Begin today.  “Every new beginning comes from some other beginning’s end.”  Maybe hope and dreams should begin again too.  The woman on the face of the journal looks so kind.  There’s something in her eyes, something gentle, something I wish I still had.  I wonder if I will get it back. 

 

The Not Feeling Loved Story of Tiger the White Cat

You left me.

You said you were just on vacation,

But in my world, your three days feels like three months.

I was alone, with nothing but a dirty bowl of water

And too much food, which I ate too quickly, which is why

I threw up on our carpet.  You whine about cleaning it up,

But it’s your own damn fault for leaving me alone with too much food

And not enough love.  

You hurt my feelings, so I threw up. 

I am the great Tiger, your cat white as a fluffy cloud.

I should be your number one priority. 

I am sad you declawed me, but I guess it was for your own good.

If I still had my claws, you would have experienced them

When you got home from your so-called vacation.

You came home smelling like a dirty dog, so I think you cheated on me,

At least in your heart.  

You’re lucky I couldn’t figure out how to escape out of the window.

If I could have figured it out, then I would have cheated on you.

Even though I am neutered, I can still mark on another human

And make her mine.  So don’t get on your high horse, lady.

I love you, but it’s partly just because you feed me. 

You’d better give me treats and some extra rubs

This week.  Otherwise, I will run out that front door,

As soon as you are not looking.  Or I’ll jump off the back patio.

I do have nine lives, after all.  And your fluffy TJ will be gone,

Or maybe he’ll just come back a dirty white mess.

Either way, you will suffer.  I am the king of the house,

And I will once again reign. 

 

Lonely and Alone

Lonely and Alone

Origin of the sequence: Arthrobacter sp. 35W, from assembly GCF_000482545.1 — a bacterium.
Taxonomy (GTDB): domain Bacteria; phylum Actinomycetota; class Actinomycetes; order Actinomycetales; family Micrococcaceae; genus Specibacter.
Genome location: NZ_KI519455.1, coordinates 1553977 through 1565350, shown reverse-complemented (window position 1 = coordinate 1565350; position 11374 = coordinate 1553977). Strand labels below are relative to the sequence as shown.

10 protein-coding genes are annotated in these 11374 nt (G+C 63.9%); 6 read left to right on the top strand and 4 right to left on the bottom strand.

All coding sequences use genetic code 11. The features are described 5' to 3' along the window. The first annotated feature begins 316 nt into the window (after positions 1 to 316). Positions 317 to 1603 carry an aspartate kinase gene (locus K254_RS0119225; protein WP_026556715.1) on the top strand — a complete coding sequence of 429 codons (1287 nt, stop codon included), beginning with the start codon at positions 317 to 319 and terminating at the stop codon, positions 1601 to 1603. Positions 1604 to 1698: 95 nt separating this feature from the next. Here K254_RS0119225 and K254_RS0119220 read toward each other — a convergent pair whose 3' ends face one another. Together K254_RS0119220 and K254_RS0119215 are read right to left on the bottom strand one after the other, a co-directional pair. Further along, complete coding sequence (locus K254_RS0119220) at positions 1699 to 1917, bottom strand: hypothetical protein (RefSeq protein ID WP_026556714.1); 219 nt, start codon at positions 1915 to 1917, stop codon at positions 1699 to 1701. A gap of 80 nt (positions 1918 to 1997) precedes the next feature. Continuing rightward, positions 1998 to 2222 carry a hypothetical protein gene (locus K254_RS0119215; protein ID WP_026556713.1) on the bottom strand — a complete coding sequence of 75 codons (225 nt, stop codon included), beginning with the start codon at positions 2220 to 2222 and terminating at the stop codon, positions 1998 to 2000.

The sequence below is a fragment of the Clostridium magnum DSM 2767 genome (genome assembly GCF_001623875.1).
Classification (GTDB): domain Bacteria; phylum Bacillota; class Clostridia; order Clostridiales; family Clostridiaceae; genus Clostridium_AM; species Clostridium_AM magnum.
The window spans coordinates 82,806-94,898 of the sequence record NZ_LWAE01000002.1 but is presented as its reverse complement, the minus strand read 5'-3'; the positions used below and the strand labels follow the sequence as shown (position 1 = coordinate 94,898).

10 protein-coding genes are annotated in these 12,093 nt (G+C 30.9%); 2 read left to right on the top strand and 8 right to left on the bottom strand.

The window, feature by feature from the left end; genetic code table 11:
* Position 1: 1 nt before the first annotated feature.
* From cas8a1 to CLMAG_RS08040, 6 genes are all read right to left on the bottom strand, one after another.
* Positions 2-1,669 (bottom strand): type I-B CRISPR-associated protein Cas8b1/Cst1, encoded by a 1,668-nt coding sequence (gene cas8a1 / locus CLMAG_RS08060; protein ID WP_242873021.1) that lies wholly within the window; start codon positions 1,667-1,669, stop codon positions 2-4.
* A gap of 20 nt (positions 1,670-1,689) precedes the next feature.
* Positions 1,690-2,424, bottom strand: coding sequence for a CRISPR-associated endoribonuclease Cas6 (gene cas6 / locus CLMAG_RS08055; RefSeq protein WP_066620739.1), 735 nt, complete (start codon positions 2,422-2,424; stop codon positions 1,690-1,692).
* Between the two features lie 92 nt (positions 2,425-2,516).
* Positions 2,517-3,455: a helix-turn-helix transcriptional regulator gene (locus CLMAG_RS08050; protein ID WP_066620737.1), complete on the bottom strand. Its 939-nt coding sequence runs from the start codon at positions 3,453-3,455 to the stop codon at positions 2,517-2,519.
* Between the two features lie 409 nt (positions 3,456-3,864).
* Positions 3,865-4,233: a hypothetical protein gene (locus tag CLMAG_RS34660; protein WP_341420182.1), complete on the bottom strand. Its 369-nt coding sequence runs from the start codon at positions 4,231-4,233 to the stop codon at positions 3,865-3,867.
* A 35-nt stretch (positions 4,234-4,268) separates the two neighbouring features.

When I am lonely, I

Dwell on the past,

Numb my mind with television,

Eat too many carbs.  I

Feel empty, like a cup unfilled,

Like a child not hugged, like a cat unfed. 

I stare at Facebook and Twitter,

Using words, not feeling heard.

More connected, maybe, but not happy.

When I am lonely, I regret.

I look at photos, wonder what could have been,

Wonder why it wasn’t. 

When I am lonely, tears sting,

And I stir late at night in my bed,

Wondering what my future holds. 

 

When I am alone, I create.

I put words to paper, share my ideas.

I will be read, heard one day, as I make words

into music.  When I am alone,

music fills my soul,  from itunes, and the

depths of my mind.

Wine might help me unwind, but it’s not

 my addition. 

When I am alone, I read.  I go to

New worlds in my mind, wonder

what world, what characters I might

once day create. 

 

When I am lonely, I am anxious.

When I am alone, I am a creator

Who lets her muse sing.  

 

Right and Wrong Uses for Facebook

   Today, Facebook turned ten years old.  Several of my friends posted their “facebook movies” today.  I watched mine, and while it was a little sappy, it was entertaining to see a snapshot of the past seven years of my life.  I joined Facebook in June 2006.  At the time, I was working as an academic coordinator at Duke TIP’s Texas A and M campus.  As someone who had left the “school scene” two years ago, I was unaware of what a strong hold Facebook had since taken on university campuses.  (My friend Angela was actually at Harvard in 2004, at the same time as Zuckerburg.  Yet at that time, I like most people was much more aware of Myspace).  Yet I heard my staff members talk about “tagging” pictures and status updates, so I finally decided to jump on the train.  At first, it was to surreptitiously spy on my staff, to be honest.  But then, as I gained more “friends” from high school and college, I got hooked.  Once I started getting iphones and androids with Facebook applications, my minor addiction got worse.  I turned into a bit of a facebook junkie. 

     Recently, my affection for Facebook has somewhat dwindled, along with the amount of time I spend on it.  Facebook, to me, is starting to feel like the handsome guy who you are really infatuated with at first, but then doesn’t turn out to be all he was cracked up to be.   I should preface this by saying that Facebook, like religion and politics, is not always the problem within itself; the problem is also how people react and respond to it.  In other words, I think I and other Americans sometimes misuse Facebook (and perhaps Twitter too, although I am really not into Twitter) and hide behind a computer screen to avoid expressing our true feelings.  Or, we have not yet learned some of the social etiquette that should come with social media.